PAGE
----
Extreme Hardcore Punk and the Analytical Challenges of Rhythm, Riffs, and Timbre in Punk Music

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David Pearson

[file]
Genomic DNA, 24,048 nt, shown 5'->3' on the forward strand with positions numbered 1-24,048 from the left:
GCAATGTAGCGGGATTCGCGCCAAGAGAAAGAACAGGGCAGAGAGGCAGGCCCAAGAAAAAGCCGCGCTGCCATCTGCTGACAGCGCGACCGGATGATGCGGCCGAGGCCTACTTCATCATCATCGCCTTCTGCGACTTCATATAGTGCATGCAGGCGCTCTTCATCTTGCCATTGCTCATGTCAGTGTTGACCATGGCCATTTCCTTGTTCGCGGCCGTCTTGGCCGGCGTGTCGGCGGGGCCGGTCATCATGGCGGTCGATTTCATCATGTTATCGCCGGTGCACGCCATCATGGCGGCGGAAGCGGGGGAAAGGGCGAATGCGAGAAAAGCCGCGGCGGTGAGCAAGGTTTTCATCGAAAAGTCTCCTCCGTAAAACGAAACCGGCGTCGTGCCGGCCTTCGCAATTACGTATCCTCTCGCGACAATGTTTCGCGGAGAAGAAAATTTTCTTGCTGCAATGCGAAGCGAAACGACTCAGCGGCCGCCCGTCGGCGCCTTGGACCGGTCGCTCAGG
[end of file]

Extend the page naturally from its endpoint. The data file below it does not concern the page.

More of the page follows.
Scholars often assume that there is little more to say about punk music other than it is fast, loud, abrasive, and any amateur can perform it. Yet within the punk scene, there is a robust discourse on punk musical style and the changes it has undergone throughout its now forty-year history, seemingly endless subgenre distinctions, and critical commentary on the musical merits of individual bands. This article combines transcription and analysis with a look at the punk scene's own discourse on musical style to understand the rhythms, riffs, and timbres of extreme hardcore punk, a subgenre prominent in the 1990s. The 800-BPM blast beats, screamed or growled vocals, and dissonant riffs of extreme hardcore necessitate the development of theoretical concepts for explaining the function of meter, timbre, and melodic material in punk. Furthermore, an understanding of changes in and new subgenres of punk style is necessary to avoid reducing punk to a music devoid of nuance or ongoing historical development.

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